108th CONGRESS 2d Session S. 2784 To promote freedom and democracy in Vietnam. _______________________________________________________________________ IN THE SENATE OF THE UNITED STATES September 9, 2004 Mr. Brownback (for himself, Mrs. Dole, and Mr. Sessions) introduced the following bill; which was read twice and referred to the Committee on Foreign Relations _______________________________________________________________________ A BILL To promote freedom and democracy in Vietnam. Be it enacted by the Senate and House of Representatives of the United States of America in Congress assembled, SECTION 1. SHORT TITLE; TABLE OF CONTENTS. (a) Short Title.--This Act may be cited as the ``Vietnam Human Rights Act of 2004''. (b) Table of Contents.--The table of contents for this Act is as follows: Sec. 1. Short title; table of contents. Sec. 2. Findings. TITLE I--CONDITIONS ON INCREASED NONHUMANITARIAN ASSISTANCE TO THE GOVERNMENT OF VIETNAM Sec. 101. Bilateral nonhumanitarian assistance. TITLE II--ASSISTANCE TO SUPPORT HUMAN RIGHTS AND DEMOCRACY IN VIETNAM Sec. 201. Assistance. TITLE III--UNITED STATES PUBLIC DIPLOMACY Sec. 301. Radio Free Asia transmissions to Vietnam. Sec. 302. United States educational and cultural exchange programs with Vietnam. TITLE IV--UNITED STATES REFUGEE POLICY Sec. 401. Refugee resettlement for nationals of Vietnam. TITLE V--ANNUAL REPORT ON PROGRESS TOWARD FREEDOM AND DEMOCRACY IN VIETNAM Sec. 501. Annual report. SEC. 2. FINDINGS. Congress makes the following findings: (1) The Socialist Republic of Vietnam is a one-party State, ruled and controlled by the Communist Party of Vietnam (CPV), which continues to deny the right of citizens to change their government. Although in recent years the National Assembly of Vietnam has played an increasingly active role as a forum for highlighting local concerns, corruption, and inefficiency, the National Assembly remains subject to CPV direction. The CPV maintains control over the selection of candidates in national and local elections. (2) The Government of Vietnam permits no public challenge to the legitimacy of the one-party State. It prohibits independent political, labor, and social organizations and continues to detain and imprison persons for the peaceful expression of dissenting religious and political views, including Pham Hong Son, Tran Dung Tien, Father Nguyen Van Ly, Dr. Nguyen Dan Que, Nguyen Vu Binh, Pham Que Duong, and Pastor Nguyen Hong Quang, among others. (3) The Government of Vietnam continues to commit serious human rights abuses. In January 2004, the Department of State reported to Congress that, during the previous year, the Government of Vietnam had made ``no progress'' toward releasing political and religious activists, ending official restrictions on religious activity, or respecting the rights of indigenous minorities in the Central and Northern Highlands of Vietnam. (4) The Government of Vietnam limits freedom of religion and restricts the operation of religious organizations other than those approved by the State. While officially sanctioned religious organizations are able to operate with varying degrees of autonomy, some of those organizations continue to face restrictions on selecting, training, and ordaining sufficient numbers of clergy and in conducting educational and charitable activities. The Government has previously confiscated numerous churches, temples, and other properties belonging to religious organizations, most of which have never been returned. (5) Unregistered ethnic minority Protestant congregations in the Northwest and Central Highlands of Vietnam suffer severe abuses, which have included forced renunciations of faith, the closure and destruction of churches, the arrest and harassment of pastors, and, in a few cases, there have been credible reports that minority religious leaders have been beaten and killed. (6) The Unified Buddhist Church of Vietnam (UBCV), one of the largest religious denominations in Vietnam, was declared illegal in 1981. The Government of Vietnam confiscated its temples and persecuted its clergy for refusing to join the state-sponsored Buddhist organizations. For more than 2 decades, the Government has detained and confined senior UBCV clergy, including the Most Venerable Thich Huyen Quang, the Most Venerable Thich Quang Do, the Venerable Thich Tue Sy, and others. (7) The Catholic Church in Vietnam continues to face significant restrictions on the training and ordination of priests and bishops, resulting in an insufficient number of priests and bishops to support the growing Catholic population in Vietnam. Although recent years have brought a modest easing of government control in some dioceses, officials in other areas strictly limit the conduct of religious education classes and charitable activities. Father Thaddeus Nguyen Van Ly, who was convicted in a closed trial in 2001 after publicly criticizing religious repression by the Government of Vietnam, remains in prison. (8) The Government of Vietnam continues to suppress the activities of other religious believers, including Cao Dai, Baha'i, and Hoa Hao who lack official recognition or have chosen not to affiliate with the State-sanctioned groups, including through the use of detention and imprisonment. (9) The Government of Vietnam significantly restricts the freedoms of speech and the press, particularly with respect to political and religious speech. Government and Communist Party- related organizations control all print and electronic media, including access to the Internet. The Government blocks web sites that it deems politically or culturally inappropriate, and it jams some foreign radio stations, including Radio Free Asia. The Government has detained, convicted, and imprisoned individuals who have posted or sent democracy related materials via the Internet. (10) Indigenous Montagnards in the Central Highlands of Vietnam continue to face significant repression. The Government of Vietnam restricts the practice of Christianity by those populations, and more than 100 Montagnards have been sentenced to prison terms of up to 13 years for claiming land rights, organizing Christian gatherings, or attempting to seek asylum in Cambodia. (11) The Government of Vietnam uses the separatist agenda of a relatively small number of ethnic minority leaders as a rationale for violating civil and political rights in ethnic minority regions. (12) The Government of Vietnam arrested or detained nearly 300 Montagnards during 2003 and, since then, many hundreds of Montagnards have gone into hiding, fearing arrest, interrogation, or physical abuse by government authorities. (13) During Easter weekend in April 2004, thousands of Montagnards gathered to protest their treatment by the Government of Vietnam, including the confiscation of tribal lands and ongoing restrictions on religious activities. Credible reports indicate that the protests were met with a violent response and that many demonstrators were arrested, injured, or are in hiding, and that others were killed. (14) Government officials continue to restrict access to the Central and Northwest Highlands of Vietnam by diplomats, nongovernmental organizations, journalists, and other foreigners, making it difficult to verify conditions in those areas. (15) United States refugee resettlement programs for Vietnamese nationals, including the Orderly Departure Program (ODP), the Resettlement Opportunities for Returning Vietnamese (ROVR) program, the Priority One (P1) program and the resettlement of boat people from refugee camps throughout Southeast Asia, were authorized by law in order to rescue Vietnamese nationals who have suffered persecution on account of their wartime associations with the United States, as well as those who currently have a well-founded fear of persecution on account of race, religion, nationality, political opinion, or membership in a particular social group. (16) While these refugee resettlement programs have served their purposes well, a significant number of eligible refugees have been unfairly denied or excluded, in some cases by vindictive or corrupt Government of Vietnam officials who controlled access to the programs, and in other cases by United States personnel who imposed unduly restrictive interpretations of program criteria. (17) The Department of State has agreed to extend the September 30, 1994, registration deadline for former United States employees, ``re-education'' survivors, and surviving spouses of those who did not survive ``re-education'' camps to sign up for United States refugee programs, as well as to resume the Vietnamese In-Country Priority One Program in Vietnam to provide protection to victims of persecution on account of race, religion, nationality, political opinion, or membership in a particular social group who otherwise have no access to the Orderly Departure Program. (18) The U.S. Citizenship and Immigration Services of the Department of Homeland Security has agreed to resume the processing of former United States employees under the U11 program, which had been unilaterally suspended by the United States Government, as well as to review the applications of Amerasians, children of American servicemen left behind in Vietnam after the war ended in April 1975, for resettlement to the United States under the Amerasian Homecoming Act of 1988. (19) Congress and the people of the United States are united in their determination that the expansion of relations with Vietnam should not be construed as approval of or complacency about the serious violations of fundamental human rights engaged in by the Government of Vietnam. The promotion of freedom and democracy around the world is and must continue to be a central objective of United States foreign policy. Congress remains hopeful about, and willing to recognize improvement in, the future human rights practices of the Government of Vietnam, which is the motivating purpose behind this Act. TITLE I--CONDITIONS ON INCREASED NONHUMANITARIAN ASSISTANCE TO THE GOVERNMENT OF VIETNAM SEC. 101. BILATERAL NONHUMANITARIAN ASSISTANCE. (a) Assistance.-- (1) In general.--United States nonhumanitarian assistance may not be provided to the Government of Vietnam in an amount exceeding the amount so provided for fiscal year 2004-- (A) for fiscal year 2005, unless not later than 30 days after the date of the enactment of this Act, the President determines and certifies to Congress that the requirements of subparagraphs (A) through (D) of paragraph (2) have been met during the 12-month period ending on the date of the certification; and (B) for each subsequent fiscal year unless the President determines and certifies to Congress in the most recent annual report submitted pursuant to section 501 that the requirements of subparagraphs (A) through (E) of paragraph (2) have been met during the 12-month period covered by the report. (2) Requirements.--The requirements of this paragraph are that-- (A) the Government of Vietnam has made substantial progress toward releasing all political and religious prisoners from imprisonment, house arrest, and other forms of detention; (B) the Government of Vietnam has made substantial progress toward-- (i) respecting the right to freedom of religion, including the right to participate in religious activities and institutions without interference by or involvement of the Government; and (ii) returning estates and properties confiscated from the churches; (C) the Government of Vietnam has made substantial progress toward allowing Vietnamese nationals free and open access to United States refugee programs; (D) the Government of Vietnam has made substantial progress toward respecting the human rights of members of ethnic minority groups in the Central Highlands and elsewhere in Vietnam; and (E) neither any official of the Government of Vietnam nor any agency or entity wholly or partly owned by the Government of Vietnam was complicit in a severe form of trafficking in persons, unless the Government of Vietnam took all appropriate steps to end any such complicity and hold such official, agency, or entity fully accountable for its conduct. (b) Exception.-- (1) Continuation of assistance in the national interest.-- Notwithstanding the failure of the Government of Vietnam to meet the requirements of subsection (a)(2), the President may waive the application of subsection (a) for any fiscal year if the President determines that the provision to the Government of Vietnam of increased United States nonhumanitarian assistance would promote the purposes of this Act or is otherwise in the national interest of the United States. (2) Exercise of waiver authority.--The President may exercise the authority under paragraph (1) with respect to-- (A) all United States nonhumanitarian assistance to Vietnam; or (B) one or more programs, projects, or activities of such assistance. (c) Definitions.--In this section: (1) Severe form of trafficking in persons.--The term ``severe form of trafficking in persons'' means any activity described in section 103(8) of the Trafficking Victims Protection Act of 2000 (22 U.S.C. 7102(8)). (2) United states nonhumanitarian assistance.--The term ``United States nonhumanitarian assistance'' means-- (A) any assistance under the Foreign Assistance Act of 1961 (22 U.S.C. 2151 et seq.), including programs under title IV of chapter 2 of part I of that Act (22 U.S.C. 2169 et seq.), relating to the Overseas Private Investment Corporation), other than-- (i) disaster relief assistance, including any assistance under chapter 9 of part I of that Act (22 U.S.C. 2292 et seq.);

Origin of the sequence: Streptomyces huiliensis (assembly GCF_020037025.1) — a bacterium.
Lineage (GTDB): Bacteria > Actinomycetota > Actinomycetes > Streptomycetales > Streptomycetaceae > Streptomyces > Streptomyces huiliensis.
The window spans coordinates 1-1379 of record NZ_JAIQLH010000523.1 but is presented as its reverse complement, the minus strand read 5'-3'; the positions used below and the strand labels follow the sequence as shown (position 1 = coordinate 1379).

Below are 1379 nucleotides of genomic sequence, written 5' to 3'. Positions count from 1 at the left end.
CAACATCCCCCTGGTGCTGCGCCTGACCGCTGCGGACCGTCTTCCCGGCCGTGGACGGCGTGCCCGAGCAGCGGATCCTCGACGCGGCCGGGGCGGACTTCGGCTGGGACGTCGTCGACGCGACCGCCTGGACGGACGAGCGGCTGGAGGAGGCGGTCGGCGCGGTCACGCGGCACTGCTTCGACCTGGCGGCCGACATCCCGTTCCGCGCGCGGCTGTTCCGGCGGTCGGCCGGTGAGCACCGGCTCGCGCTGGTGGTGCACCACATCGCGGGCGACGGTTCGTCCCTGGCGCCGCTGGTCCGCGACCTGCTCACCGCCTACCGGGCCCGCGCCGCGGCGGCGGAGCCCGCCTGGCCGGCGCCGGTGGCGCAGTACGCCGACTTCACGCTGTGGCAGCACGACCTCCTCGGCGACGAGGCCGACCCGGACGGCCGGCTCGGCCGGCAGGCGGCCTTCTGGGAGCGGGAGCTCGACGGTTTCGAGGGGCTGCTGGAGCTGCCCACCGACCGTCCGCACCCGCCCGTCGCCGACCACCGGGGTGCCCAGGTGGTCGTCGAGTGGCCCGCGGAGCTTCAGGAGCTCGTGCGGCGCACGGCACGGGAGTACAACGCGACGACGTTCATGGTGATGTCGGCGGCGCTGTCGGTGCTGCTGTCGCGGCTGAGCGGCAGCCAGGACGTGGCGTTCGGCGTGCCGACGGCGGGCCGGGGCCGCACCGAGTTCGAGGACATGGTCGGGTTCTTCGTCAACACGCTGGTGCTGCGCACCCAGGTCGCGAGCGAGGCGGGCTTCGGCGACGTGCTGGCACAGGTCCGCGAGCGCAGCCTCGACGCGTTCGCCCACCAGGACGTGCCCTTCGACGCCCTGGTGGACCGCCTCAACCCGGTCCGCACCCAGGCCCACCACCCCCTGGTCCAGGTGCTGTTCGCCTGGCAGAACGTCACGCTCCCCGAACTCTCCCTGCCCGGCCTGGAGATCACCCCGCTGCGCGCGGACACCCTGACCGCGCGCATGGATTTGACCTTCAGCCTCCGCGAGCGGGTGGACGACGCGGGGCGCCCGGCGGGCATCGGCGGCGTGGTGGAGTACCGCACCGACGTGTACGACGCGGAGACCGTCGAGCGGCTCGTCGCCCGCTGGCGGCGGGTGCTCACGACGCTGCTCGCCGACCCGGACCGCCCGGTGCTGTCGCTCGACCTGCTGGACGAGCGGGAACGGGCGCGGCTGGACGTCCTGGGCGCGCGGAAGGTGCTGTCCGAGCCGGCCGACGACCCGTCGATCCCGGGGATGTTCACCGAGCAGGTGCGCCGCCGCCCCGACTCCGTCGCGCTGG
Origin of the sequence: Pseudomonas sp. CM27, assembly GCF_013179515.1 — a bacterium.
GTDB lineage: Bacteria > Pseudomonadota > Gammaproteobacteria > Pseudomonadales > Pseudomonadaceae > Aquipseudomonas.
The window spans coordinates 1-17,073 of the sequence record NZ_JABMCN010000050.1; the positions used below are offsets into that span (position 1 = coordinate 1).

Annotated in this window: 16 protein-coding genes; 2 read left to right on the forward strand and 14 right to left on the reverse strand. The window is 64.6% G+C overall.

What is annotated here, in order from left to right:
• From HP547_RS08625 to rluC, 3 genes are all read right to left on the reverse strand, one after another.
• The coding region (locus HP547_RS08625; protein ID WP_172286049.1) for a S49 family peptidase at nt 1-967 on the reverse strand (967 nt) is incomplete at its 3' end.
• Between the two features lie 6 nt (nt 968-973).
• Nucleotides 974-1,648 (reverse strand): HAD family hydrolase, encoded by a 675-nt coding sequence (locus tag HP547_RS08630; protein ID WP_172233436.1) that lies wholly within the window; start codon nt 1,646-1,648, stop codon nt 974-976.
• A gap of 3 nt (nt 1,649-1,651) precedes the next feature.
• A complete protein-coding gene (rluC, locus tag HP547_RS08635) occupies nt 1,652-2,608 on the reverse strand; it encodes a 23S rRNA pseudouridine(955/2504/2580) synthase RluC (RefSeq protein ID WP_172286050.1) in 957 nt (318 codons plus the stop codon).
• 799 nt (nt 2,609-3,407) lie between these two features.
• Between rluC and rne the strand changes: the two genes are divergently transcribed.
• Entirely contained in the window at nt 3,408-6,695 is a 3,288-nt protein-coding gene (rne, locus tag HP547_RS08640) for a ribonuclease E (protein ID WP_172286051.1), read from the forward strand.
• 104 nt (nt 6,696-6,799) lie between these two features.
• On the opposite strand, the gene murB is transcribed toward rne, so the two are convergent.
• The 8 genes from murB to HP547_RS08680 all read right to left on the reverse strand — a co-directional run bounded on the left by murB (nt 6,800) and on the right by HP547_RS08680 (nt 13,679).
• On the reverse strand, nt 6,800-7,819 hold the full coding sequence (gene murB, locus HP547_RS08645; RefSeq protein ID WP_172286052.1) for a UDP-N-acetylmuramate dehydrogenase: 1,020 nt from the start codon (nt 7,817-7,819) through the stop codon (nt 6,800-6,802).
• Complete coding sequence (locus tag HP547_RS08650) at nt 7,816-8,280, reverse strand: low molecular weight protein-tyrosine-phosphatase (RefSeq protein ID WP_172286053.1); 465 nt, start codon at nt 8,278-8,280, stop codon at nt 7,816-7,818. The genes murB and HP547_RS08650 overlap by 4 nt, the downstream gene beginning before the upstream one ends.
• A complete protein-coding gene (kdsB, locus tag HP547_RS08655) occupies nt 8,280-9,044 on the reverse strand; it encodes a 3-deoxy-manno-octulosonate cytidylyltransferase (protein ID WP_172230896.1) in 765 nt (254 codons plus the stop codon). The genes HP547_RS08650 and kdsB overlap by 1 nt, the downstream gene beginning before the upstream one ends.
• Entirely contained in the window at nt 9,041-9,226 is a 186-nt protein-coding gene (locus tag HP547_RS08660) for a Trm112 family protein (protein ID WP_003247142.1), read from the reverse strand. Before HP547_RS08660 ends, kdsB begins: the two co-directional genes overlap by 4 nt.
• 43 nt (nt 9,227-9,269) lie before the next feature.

Other Popular 106th Congressional Bills Documents:
|GovRecords.org presents information on various agencies of the United States Government. Even though all information is believed to be credible and accurate, no guarantees are made on the complete accuracy of our government records archive. Care should be taken to verify the information presented by responsible parties. Please see our reference page for congressional, presidential, and judicial branch contact information. GovRecords.org values visitor privacy. Please see the privacy page for more information.|
Supreme Court Decisions
104th Congressional Documents
105th Congressional Documents
106th Congressional Documents
107th Congressional Documents
108th Congressional Documents
1994 Presidential Documents